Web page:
Next Meeting: Thursday, October 1, 2015 at Grace Church
At our first gathering (of 40 amazing women!) we jumped head-first into a discussion on what, exactly, is the “Sweet Spot”? We agreed that it’s one of those states of being that you just “know” when you’re in it – it is magical, there’s a flow to it – and it’s not easy to describe with words. In tennis, or golf or baseball finding the sweet spot means you perform better: you have greater impact with less effort (and, often, you have the impact you intend to have.) When you hit the sweet spot you “just feel it.” What is also true is that the harder you strive to find it, the more elusive it becomes: working too hard works against you.
That is as true in life as in sports. Before our time together was over we talked about what it means to hit that sweet spot in life – as a parent, partner, or shoot – as a regular old person. And, we spent some time connecting around what it feels like to miss that sweet spot as a mom.
Finding the Sweet Spot in the chaotic jungle of our modern lives. This week we will be diving into “overwhelm” and exploring the real-life challenges we encounter trying to find the Sweet Spot within the context of our *busy* modern lives and all the demands on our time. We hope that you will be able to join us to connect + replenish with new friends and old as we lean into finding ways we can better enjoy a magical sweet spot with time.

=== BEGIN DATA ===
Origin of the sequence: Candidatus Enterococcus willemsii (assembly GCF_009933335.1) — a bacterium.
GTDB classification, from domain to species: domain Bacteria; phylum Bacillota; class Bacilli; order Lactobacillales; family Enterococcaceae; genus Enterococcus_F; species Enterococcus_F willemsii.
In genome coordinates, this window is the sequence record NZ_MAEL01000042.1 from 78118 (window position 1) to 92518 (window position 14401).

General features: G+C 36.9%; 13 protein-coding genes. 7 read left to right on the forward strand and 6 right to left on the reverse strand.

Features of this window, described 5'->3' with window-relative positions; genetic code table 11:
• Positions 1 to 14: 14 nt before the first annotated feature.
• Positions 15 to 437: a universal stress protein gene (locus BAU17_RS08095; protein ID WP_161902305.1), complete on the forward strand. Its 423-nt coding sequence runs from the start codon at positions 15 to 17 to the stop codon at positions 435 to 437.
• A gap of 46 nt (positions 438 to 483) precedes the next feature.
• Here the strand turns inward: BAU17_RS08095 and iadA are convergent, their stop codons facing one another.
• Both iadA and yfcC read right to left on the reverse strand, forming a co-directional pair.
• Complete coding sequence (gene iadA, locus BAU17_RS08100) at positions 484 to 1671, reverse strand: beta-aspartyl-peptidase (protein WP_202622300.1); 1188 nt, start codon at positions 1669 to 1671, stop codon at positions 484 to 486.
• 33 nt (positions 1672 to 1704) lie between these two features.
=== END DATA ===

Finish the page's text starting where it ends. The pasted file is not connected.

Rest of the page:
From Bev’s Bookshelf:
The Sweet Spot: How to find your groove at home and work by Christine Carter, PhD
At our first meeting Bev mentioned “The Sweet Spot: How to find your groove at home and work” by sociologist and happiness expert at UC Berkeley’s Greater Good Science Center, Christine Carter. Carter, a writer and mom, was determined to make life less stressful for herself and her family.
Dr. Carter describes the “sweet spot” as “that place where your greatest strengths and your greatest personal power overlap with those arenas where you find ease, where there is little resistance or stress.”
Her book weaves together the research and offers useful suggestions for learning how to feel more fulfilled by doing less, not more.